Times are tough, and it’s certainly true that homeowners who bought their property in recent years have seen their values go down. Assessor Phil Ting anticipated this, and preemptively granted re-assessments to over 11,000 homes this year that had seen a slump in their market value. But the lost revenue in our budget to help this group of homeowners – most of whom live in the Excelsior, Sunset and Bayview – was only around $16 million. Now, the City stands to lose more than twice that – $35 million – from 4,000 additional property owners who have filed Assessment Appeals.
Where does this $35 million in lost revenue come from? The 4,000 properties asking for a rebate have a current combined assessed value of $29 billion. Nearly $22 billion of that money (or 74%) is from commercial properties alone. In other words, we are mostly talking about Downtown office buildings that were assessed in recent years – and are now requesting a rebate, just as the City faces its worst budget crisis.
Prop 13 – and the subsequent Prop 8 – was intended to help homeowners have some stability in their property tax bill. It was not pitched as a means of giving a windfall to large commercial landlords who bought when the market was hot – but now want to pay even less taxes than what Prop 13 provides them with. Eighty three percent of Downtown real estate changed hands from 2005 and 2008, along with 69% of all office space in San Francisco. Now, these are the ones about to bankrupt the City.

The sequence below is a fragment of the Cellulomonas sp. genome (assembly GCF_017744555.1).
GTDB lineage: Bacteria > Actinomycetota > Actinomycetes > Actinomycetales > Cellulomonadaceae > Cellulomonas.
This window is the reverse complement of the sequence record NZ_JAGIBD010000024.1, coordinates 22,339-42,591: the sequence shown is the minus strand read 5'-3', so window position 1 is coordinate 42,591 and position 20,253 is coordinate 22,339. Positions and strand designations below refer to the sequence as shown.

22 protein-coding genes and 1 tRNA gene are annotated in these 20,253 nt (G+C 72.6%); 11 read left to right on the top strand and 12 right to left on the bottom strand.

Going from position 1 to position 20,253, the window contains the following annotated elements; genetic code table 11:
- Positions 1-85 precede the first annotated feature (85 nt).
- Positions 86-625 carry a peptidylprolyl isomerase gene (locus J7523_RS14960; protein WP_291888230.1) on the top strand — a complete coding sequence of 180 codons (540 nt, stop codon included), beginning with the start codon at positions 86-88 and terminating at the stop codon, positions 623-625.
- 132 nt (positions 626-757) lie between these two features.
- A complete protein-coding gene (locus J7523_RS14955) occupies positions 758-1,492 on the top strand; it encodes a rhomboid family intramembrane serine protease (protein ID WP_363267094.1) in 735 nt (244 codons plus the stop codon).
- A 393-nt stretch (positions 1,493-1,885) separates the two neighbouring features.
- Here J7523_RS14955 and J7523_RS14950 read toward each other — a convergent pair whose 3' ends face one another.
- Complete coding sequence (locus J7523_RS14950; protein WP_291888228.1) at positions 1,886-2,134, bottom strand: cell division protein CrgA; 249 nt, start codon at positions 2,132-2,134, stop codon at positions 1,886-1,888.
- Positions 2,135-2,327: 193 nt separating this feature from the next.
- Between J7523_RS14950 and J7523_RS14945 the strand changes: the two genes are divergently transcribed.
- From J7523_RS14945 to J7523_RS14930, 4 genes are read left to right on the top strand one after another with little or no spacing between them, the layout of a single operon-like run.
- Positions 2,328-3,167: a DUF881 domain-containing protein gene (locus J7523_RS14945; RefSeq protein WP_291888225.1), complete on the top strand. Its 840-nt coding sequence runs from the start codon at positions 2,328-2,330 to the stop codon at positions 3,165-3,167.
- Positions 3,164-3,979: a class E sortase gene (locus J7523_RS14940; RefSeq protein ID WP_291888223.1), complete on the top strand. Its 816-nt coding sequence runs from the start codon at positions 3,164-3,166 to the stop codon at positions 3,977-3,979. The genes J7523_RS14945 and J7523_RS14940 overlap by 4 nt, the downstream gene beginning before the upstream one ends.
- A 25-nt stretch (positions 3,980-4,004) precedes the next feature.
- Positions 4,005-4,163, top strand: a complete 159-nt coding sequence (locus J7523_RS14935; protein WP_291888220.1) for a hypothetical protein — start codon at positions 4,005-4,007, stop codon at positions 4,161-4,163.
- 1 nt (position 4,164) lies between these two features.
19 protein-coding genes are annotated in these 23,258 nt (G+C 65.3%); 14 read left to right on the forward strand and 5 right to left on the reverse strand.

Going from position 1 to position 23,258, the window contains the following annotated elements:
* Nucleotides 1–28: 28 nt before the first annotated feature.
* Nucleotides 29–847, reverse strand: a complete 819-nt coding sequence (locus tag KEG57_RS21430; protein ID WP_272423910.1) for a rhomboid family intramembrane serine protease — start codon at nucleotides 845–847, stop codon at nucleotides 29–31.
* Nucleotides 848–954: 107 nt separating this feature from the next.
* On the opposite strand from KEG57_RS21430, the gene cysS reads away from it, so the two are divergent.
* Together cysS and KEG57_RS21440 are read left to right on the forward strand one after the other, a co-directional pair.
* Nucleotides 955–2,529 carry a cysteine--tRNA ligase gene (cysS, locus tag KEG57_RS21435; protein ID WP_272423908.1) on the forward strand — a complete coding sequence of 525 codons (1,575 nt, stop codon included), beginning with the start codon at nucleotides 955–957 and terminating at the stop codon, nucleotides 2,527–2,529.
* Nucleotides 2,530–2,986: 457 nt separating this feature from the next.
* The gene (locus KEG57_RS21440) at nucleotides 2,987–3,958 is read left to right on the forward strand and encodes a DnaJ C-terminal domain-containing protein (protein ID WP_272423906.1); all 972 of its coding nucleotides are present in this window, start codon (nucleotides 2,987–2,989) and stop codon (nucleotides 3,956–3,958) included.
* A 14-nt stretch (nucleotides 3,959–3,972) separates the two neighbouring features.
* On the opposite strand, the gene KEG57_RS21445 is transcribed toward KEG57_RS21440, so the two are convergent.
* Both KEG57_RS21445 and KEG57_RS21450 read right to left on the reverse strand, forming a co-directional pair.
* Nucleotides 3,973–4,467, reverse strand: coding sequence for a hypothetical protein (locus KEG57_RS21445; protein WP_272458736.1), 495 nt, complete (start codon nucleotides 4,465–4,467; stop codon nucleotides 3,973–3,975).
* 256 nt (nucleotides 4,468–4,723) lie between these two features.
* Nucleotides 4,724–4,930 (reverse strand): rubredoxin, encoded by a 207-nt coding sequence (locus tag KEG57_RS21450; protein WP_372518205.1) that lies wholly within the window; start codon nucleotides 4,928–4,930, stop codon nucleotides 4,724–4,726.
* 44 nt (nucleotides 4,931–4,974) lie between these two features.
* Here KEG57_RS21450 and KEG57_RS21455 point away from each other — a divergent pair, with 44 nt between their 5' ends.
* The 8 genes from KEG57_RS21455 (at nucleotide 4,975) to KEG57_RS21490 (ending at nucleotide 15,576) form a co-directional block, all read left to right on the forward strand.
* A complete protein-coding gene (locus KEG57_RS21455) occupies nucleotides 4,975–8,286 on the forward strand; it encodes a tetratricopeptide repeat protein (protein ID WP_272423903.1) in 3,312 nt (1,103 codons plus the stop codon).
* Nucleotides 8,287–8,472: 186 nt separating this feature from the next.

Granted, we should have seen this coming. From 2004 to 2008, property tax revenue went from $700 million a year to over $1 billion – a 43% jump – in part because these Downtown commercial properties changed hands, got re-assessed, and in turn funded the City coffers. Some will say we were too reliant on the budget growing each year, without thinking what would happen if the real estate bubble burst – and these owners would go to the Assessor’s Office and exercise their state right to demand a tax cut.
As the City faces a budget crisis, there are only two things we can do. One is to put pressure on these large property owners to drop their Assessment Appeals. Their demands to pay sub-Prop 13 taxes will have real consequences, such as nurses being laid off – and it’s time to personalize the more egregious examples. In 2005, Supervisor Chris Daly called out the SF Giants for seeking a $4 million property tax adjustment on Pac Bell Park. With the amount of money involved, it won’t be hard to identify specific properties.
A more permanent solution, however, is to build public support for amending Prop 13 – so that large commercial landlords can never do this again. It will require a state ballot proposition – which means building a large and savvy coalition to prevail. The California Teachers Association has submitted language for a “split-roll taxation” amendment that would exempt commercial property from Prop 13. It’s one of those ideas liberals love to talk about, but no one does anything until we’re in a crisis like this one. At this point, we can’t afford not to act.Filed under: Archive